The learning opportunities provided through the Society for all members fall into four main areas. The details of each are outlined below.
Talks are ad hoc events and are quite informal in nature. They are often on subjects of personal interest to members and involve some informed input, but are also characterised by involving discussion. Members are actively encouraged to join in, engage and contribute. This sometimes involves members being part of the presentation by reading material or by being sent material prior to the session to read, to think about and to comment on at the talks. In this way the important social aspects of learning are strengthened and the benefits of ‘challenge’ to our knowledge and beliefs can be garnered and enjoyed.
Lectures are a more formal affair although only to the extent that the input is given uninterrupted by the lecturer for around forty-five minutes so that members are able to listen to and benefit from their expertise. At the end of the lecture, there is always a question and answer session so members are able to more fully explore what they have seen and heard. Lecturers are encouraged to identify further reading or learning opportunities that members can take up if they wish to explore the subject more fully. Members themselves are also asked to identify subjects on which they would like an expert to be engaged by SUES, often from a local university.
Courses are not just one-off events but take place over a number of weeks, typically from six to ten weeks in length. They seek to provide a more in-depth knowledge of the subject under study and a greater understanding about it. Members are encouraged to attend all sessions which make up the whole course, but in the future online facilities and recording will be available to enable members not able to attend all sessions to not miss out. Unlike lectures, courses are more interactive, and sessions are longer at around two hours with a break for refreshments and socialising in-between. There are opportunities to interact with the course provider throughout and to be fully engaged with the subject.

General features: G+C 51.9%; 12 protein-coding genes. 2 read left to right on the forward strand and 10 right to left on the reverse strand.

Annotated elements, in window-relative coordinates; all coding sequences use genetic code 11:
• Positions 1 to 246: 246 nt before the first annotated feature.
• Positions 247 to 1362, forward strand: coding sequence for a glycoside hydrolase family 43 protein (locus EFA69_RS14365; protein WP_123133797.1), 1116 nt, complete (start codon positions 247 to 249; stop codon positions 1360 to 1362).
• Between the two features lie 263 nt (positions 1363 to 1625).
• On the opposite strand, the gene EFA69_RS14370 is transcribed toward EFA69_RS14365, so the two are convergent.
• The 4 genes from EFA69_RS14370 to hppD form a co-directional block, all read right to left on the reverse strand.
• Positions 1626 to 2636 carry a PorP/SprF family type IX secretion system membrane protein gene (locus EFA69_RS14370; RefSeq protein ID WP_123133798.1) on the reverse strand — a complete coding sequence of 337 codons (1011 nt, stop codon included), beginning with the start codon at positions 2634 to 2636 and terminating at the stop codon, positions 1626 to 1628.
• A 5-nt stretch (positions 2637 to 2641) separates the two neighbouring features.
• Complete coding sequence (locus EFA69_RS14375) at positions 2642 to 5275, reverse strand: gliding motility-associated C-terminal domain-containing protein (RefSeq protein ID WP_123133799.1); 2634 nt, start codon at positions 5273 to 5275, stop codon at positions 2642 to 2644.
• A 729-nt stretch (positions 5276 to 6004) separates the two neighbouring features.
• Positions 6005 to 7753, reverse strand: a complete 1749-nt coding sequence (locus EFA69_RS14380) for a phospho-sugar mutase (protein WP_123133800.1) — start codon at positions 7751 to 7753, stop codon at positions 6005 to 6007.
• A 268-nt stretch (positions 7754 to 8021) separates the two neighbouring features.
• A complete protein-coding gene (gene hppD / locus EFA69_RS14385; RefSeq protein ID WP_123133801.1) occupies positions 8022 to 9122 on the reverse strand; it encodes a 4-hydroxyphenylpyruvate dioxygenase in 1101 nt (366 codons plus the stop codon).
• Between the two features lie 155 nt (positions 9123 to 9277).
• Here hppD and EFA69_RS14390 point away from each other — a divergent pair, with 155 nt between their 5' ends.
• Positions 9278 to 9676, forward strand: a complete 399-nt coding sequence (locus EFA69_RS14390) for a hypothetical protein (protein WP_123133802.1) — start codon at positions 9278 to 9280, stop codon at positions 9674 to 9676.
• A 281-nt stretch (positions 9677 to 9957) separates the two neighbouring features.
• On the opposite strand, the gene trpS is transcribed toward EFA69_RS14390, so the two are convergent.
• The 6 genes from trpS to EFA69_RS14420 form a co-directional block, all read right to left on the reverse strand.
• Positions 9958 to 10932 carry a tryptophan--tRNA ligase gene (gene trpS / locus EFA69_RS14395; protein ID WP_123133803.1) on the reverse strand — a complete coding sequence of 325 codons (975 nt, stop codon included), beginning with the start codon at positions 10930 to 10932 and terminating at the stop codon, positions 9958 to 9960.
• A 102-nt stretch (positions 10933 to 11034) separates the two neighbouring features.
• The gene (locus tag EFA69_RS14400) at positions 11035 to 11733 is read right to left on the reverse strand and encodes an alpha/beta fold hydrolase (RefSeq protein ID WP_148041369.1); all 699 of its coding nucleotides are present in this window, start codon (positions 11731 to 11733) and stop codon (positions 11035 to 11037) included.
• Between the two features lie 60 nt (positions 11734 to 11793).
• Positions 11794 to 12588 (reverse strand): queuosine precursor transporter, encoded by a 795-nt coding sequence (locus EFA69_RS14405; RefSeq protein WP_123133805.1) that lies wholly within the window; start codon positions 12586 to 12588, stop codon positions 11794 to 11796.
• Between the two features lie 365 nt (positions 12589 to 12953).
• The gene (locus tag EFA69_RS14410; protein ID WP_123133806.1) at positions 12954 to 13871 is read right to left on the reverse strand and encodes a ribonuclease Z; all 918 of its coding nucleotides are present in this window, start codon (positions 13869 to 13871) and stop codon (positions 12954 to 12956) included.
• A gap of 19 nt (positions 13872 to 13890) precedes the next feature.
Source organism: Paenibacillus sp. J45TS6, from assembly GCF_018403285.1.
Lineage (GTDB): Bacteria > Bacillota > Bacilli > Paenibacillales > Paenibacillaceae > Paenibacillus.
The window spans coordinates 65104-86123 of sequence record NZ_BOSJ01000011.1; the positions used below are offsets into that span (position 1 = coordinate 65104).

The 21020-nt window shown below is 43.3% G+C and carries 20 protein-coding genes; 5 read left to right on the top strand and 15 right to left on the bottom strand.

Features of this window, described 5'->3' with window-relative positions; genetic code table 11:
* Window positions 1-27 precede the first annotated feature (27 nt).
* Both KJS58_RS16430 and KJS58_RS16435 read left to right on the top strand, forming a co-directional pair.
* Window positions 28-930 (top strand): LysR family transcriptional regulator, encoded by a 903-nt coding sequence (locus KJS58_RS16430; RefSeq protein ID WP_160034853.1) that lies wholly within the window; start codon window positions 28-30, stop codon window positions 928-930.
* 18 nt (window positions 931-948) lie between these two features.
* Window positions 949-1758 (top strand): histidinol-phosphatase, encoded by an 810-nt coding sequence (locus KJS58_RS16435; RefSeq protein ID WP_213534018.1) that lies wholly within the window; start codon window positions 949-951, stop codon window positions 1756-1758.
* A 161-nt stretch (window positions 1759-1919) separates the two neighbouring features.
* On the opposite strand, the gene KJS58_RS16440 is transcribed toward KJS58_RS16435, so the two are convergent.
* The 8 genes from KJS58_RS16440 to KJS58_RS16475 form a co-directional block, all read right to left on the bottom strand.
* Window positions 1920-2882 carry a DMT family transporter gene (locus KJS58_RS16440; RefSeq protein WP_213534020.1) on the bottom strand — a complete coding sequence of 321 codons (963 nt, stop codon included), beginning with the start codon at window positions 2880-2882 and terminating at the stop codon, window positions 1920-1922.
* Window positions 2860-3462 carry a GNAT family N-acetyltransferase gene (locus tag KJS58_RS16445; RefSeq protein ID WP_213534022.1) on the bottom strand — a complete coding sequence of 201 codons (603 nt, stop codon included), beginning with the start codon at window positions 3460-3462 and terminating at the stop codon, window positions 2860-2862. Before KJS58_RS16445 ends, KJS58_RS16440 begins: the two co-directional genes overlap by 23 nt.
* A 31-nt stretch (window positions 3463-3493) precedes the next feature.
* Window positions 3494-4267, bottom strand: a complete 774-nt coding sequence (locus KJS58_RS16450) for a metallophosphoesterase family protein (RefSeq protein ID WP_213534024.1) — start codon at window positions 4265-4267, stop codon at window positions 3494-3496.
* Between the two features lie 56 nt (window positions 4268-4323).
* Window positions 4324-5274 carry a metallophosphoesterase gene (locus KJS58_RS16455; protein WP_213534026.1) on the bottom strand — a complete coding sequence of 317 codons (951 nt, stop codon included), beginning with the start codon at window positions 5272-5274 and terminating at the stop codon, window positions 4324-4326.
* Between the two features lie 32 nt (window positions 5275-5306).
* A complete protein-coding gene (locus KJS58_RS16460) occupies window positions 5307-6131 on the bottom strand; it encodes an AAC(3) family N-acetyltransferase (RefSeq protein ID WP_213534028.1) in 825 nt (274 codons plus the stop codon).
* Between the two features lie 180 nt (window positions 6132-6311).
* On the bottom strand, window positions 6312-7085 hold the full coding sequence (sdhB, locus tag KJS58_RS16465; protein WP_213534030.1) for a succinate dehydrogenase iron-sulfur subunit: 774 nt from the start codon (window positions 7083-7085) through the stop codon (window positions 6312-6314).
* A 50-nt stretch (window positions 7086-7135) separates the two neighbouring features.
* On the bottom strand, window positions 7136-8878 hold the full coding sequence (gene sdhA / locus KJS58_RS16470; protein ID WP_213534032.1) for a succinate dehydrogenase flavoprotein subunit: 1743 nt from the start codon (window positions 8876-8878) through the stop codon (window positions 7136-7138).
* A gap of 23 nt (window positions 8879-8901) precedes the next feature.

(d) Trips and Visits
Where possible, the learning opportunities for members are enhanced by organised trips and visits. For example, a recent course on Stately Homes was also associated with a visit to Scarisbrick Hall, albeit delayed due to the pandemic. Other trips are learning opportunities in themselves. For example, it is hoped that a recent lecture on Lichens will be followed by an organised walk to become more acquainted with and better understand these life-forms in the Southport locality.